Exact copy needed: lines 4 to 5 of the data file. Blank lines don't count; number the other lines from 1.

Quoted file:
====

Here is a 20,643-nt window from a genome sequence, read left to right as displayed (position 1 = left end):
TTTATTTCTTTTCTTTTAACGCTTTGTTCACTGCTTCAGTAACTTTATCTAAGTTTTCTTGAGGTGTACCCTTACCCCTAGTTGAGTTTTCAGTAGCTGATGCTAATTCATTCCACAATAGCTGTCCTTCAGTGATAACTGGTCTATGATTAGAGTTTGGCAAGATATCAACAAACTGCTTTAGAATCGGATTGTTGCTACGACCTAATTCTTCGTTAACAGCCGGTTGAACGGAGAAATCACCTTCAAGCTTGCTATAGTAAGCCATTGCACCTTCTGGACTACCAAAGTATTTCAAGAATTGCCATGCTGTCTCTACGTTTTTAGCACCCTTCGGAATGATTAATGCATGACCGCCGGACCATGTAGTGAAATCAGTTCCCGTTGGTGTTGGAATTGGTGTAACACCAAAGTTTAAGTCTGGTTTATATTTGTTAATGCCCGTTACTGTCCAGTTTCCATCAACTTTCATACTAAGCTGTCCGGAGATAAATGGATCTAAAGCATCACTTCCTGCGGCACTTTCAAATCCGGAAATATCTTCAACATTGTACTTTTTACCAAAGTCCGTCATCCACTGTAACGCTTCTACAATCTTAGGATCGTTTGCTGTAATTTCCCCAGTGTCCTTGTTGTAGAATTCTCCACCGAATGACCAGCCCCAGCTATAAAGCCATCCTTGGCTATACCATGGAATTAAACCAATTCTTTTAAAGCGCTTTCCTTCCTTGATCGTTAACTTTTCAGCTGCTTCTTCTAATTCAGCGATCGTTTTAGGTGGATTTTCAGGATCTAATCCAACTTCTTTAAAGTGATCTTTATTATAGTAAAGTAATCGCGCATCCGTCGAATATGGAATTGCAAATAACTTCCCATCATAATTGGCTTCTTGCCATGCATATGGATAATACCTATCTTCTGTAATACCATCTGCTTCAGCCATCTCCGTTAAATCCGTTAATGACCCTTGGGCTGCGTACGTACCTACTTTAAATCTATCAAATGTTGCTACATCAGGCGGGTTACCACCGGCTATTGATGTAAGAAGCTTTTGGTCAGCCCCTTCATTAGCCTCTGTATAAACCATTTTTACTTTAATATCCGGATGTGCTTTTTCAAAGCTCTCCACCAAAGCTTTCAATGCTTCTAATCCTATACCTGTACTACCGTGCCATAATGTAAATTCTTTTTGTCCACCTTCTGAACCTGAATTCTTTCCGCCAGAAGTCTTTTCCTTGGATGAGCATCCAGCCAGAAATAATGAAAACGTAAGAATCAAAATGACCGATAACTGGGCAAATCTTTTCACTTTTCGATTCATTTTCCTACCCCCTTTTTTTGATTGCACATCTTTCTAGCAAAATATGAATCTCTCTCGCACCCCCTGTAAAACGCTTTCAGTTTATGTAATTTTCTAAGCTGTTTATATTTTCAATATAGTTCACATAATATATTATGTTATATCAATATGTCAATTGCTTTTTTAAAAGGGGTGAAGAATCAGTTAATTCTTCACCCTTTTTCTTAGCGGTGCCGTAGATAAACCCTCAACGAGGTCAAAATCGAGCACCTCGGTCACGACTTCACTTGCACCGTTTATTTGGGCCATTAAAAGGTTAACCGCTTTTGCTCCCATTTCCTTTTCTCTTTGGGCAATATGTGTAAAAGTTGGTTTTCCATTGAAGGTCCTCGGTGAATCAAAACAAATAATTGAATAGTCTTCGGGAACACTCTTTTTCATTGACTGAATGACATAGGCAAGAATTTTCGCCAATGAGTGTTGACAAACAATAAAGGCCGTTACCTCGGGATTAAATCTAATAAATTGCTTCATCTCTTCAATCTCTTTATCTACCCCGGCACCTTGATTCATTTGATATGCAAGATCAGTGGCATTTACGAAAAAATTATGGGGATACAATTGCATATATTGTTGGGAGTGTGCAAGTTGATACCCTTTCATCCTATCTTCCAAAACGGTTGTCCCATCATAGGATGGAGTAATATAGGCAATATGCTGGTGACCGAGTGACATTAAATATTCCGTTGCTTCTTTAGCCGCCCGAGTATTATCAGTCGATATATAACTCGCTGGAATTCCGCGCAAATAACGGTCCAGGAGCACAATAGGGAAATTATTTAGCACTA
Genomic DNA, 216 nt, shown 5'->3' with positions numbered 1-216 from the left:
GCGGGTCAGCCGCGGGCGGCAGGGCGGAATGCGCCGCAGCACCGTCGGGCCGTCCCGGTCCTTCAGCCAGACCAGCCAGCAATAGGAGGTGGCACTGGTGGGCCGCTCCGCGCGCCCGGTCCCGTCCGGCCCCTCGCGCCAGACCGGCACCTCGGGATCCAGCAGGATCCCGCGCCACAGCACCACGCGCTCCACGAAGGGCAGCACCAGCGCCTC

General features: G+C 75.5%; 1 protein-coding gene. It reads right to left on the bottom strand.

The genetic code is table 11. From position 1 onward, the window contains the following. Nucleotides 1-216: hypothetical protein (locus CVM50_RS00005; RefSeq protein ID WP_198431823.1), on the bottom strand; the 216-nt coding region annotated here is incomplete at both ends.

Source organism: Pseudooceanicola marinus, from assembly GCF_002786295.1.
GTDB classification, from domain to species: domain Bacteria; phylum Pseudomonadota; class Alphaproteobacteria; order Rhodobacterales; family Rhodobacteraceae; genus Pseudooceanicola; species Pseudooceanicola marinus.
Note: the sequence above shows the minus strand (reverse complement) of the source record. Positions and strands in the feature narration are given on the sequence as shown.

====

GCGGGTCAGCCGCGGGCGGCAGGGCGGAATGCGCCGCAGCACCGTCGGGCCGTCCCGGTCCTTCAGCCAGACCAGCCAGCAATAGGAGGTGGCACTGGTGGGCCGCTCCGCGCGCCCGGTCCCGTCCGGCCCCTCGCGCCAGACCGGCACCTCGGGATCCAGCAGGATCCCGCGCCACAGCACCACGCGCTCCACGAAGGGCAGCACCAGCGCCTC

General features: G+C 75.5%; 1 protein-coding gene. It reads right to left on the bottom strand.